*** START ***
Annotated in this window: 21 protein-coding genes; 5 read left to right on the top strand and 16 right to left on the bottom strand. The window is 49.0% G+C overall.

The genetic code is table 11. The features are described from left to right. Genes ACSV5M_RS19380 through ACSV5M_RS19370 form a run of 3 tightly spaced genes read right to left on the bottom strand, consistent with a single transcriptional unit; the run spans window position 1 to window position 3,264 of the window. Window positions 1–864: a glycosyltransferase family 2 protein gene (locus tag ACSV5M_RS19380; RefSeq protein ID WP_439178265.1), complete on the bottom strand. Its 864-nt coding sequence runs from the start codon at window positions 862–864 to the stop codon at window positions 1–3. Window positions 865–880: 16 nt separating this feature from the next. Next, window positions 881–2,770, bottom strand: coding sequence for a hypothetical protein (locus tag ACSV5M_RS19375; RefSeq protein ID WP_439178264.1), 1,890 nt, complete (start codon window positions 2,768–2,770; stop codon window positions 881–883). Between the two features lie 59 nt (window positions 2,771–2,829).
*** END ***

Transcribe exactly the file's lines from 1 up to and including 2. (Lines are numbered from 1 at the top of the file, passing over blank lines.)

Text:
Annotated in this window: 21 protein-coding genes; 5 read left to right on the top strand and 16 right to left on the bottom strand. The window is 49.0% G+C overall.

The genetic code is table 11. The features are described from left to right. Genes ACSV5M_RS19380 through ACSV5M_RS19370 form a run of 3 tightly spaced genes read right to left on the bottom strand, consistent with a single transcriptional unit; the run spans window position 1 to window position 3,264 of the window. Window positions 1–864: a glycosyltransferase family 2 protein gene (locus tag ACSV5M_RS19380; RefSeq protein ID WP_439178265.1), complete on the bottom strand. Its 864-nt coding sequence runs from the start codon at window positions 862–864 to the stop codon at window positions 1–3. Window positions 865–880: 16 nt separating this feature from the next. Next, window positions 881–2,770, bottom strand: coding sequence for a hypothetical protein (locus tag ACSV5M_RS19375; RefSeq protein ID WP_439178264.1), 1,890 nt, complete (start codon window positions 2,768–2,770; stop codon window positions 881–883). Between the two features lie 59 nt (window positions 2,771–2,829).